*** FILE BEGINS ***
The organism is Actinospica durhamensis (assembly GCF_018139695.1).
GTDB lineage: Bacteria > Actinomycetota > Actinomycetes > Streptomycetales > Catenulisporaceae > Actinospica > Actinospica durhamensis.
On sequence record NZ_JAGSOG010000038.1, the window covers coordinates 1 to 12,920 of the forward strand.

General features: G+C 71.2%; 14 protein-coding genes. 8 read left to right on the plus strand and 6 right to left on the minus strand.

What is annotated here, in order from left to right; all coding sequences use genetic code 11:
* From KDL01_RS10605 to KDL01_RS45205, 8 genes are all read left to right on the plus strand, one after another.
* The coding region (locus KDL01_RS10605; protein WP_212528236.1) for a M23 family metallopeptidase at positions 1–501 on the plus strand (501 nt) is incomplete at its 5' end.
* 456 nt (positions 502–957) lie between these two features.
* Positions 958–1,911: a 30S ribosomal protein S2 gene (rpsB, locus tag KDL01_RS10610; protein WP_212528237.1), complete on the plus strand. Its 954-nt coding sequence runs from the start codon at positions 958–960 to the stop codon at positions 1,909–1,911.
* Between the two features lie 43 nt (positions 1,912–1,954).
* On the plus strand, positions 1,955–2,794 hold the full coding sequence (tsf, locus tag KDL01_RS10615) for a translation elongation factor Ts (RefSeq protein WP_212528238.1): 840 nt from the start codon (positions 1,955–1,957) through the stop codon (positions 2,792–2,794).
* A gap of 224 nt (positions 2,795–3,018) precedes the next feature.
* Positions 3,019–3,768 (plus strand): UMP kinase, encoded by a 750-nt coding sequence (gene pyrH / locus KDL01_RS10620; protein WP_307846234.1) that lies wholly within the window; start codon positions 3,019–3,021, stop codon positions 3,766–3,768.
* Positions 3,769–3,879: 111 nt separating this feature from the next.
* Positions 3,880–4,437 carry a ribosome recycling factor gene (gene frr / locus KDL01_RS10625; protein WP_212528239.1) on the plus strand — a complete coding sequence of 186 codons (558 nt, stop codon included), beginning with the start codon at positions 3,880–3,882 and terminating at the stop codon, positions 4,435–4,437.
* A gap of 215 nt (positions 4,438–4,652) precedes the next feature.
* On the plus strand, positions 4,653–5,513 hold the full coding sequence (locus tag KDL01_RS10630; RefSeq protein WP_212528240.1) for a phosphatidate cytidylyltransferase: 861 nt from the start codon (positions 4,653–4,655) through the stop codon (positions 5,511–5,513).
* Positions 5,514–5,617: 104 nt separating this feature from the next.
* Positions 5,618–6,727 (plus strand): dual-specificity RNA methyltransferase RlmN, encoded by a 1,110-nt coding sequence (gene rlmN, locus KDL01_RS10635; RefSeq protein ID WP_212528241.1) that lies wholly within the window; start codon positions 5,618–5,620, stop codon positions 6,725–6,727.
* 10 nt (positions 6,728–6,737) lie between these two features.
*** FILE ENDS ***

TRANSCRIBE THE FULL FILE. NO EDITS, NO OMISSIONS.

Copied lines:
The organism is Actinospica durhamensis (assembly GCF_018139695.1).
GTDB lineage: Bacteria > Actinomycetota > Actinomycetes > Streptomycetales > Catenulisporaceae > Actinospica > Actinospica durhamensis.
On sequence record NZ_JAGSOG010000038.1, the window covers coordinates 1 to 12,920 of the forward strand.

General features: G+C 71.2%; 14 protein-coding genes. 8 read left to right on the plus strand and 6 right to left on the minus strand.

What is annotated here, in order from left to right; all coding sequences use genetic code 11:
* From KDL01_RS10605 to KDL01_RS45205, 8 genes are all read left to right on the plus strand, one after another.
* The coding region (locus KDL01_RS10605; protein WP_212528236.1) for a M23 family metallopeptidase at positions 1–501 on the plus strand (501 nt) is incomplete at its 5' end.
* 456 nt (positions 502–957) lie between these two features.
* Positions 958–1,911: a 30S ribosomal protein S2 gene (rpsB, locus tag KDL01_RS10610; protein WP_212528237.1), complete on the plus strand. Its 954-nt coding sequence runs from the start codon at positions 958–960 to the stop codon at positions 1,909–1,911.
* Between the two features lie 43 nt (positions 1,912–1,954).
* On the plus strand, positions 1,955–2,794 hold the full coding sequence (tsf, locus tag KDL01_RS10615) for a translation elongation factor Ts (RefSeq protein WP_212528238.1): 840 nt from the start codon (positions 1,955–1,957) through the stop codon (positions 2,792–2,794).
* A gap of 224 nt (positions 2,795–3,018) precedes the next feature.
* Positions 3,019–3,768 (plus strand): UMP kinase, encoded by a 750-nt coding sequence (gene pyrH / locus KDL01_RS10620; protein WP_307846234.1) that lies wholly within the window; start codon positions 3,019–3,021, stop codon positions 3,766–3,768.
* Positions 3,769–3,879: 111 nt separating this feature from the next.
* Positions 3,880–4,437 carry a ribosome recycling factor gene (gene frr / locus KDL01_RS10625; protein WP_212528239.1) on the plus strand — a complete coding sequence of 186 codons (558 nt, stop codon included), beginning with the start codon at positions 3,880–3,882 and terminating at the stop codon, positions 4,435–4,437.
* A gap of 215 nt (positions 4,438–4,652) precedes the next feature.
* On the plus strand, positions 4,653–5,513 hold the full coding sequence (locus tag KDL01_RS10630; RefSeq protein WP_212528240.1) for a phosphatidate cytidylyltransferase: 861 nt from the start codon (positions 4,653–4,655) through the stop codon (positions 5,511–5,513).
* Positions 5,514–5,617: 104 nt separating this feature from the next.
* Positions 5,618–6,727 (plus strand): dual-specificity RNA methyltransferase RlmN, encoded by a 1,110-nt coding sequence (gene rlmN, locus KDL01_RS10635; RefSeq protein ID WP_212528241.1) that lies wholly within the window; start codon positions 5,618–5,620, stop codon positions 6,725–6,727.
* 10 nt (positions 6,728–6,737) lie between these two features.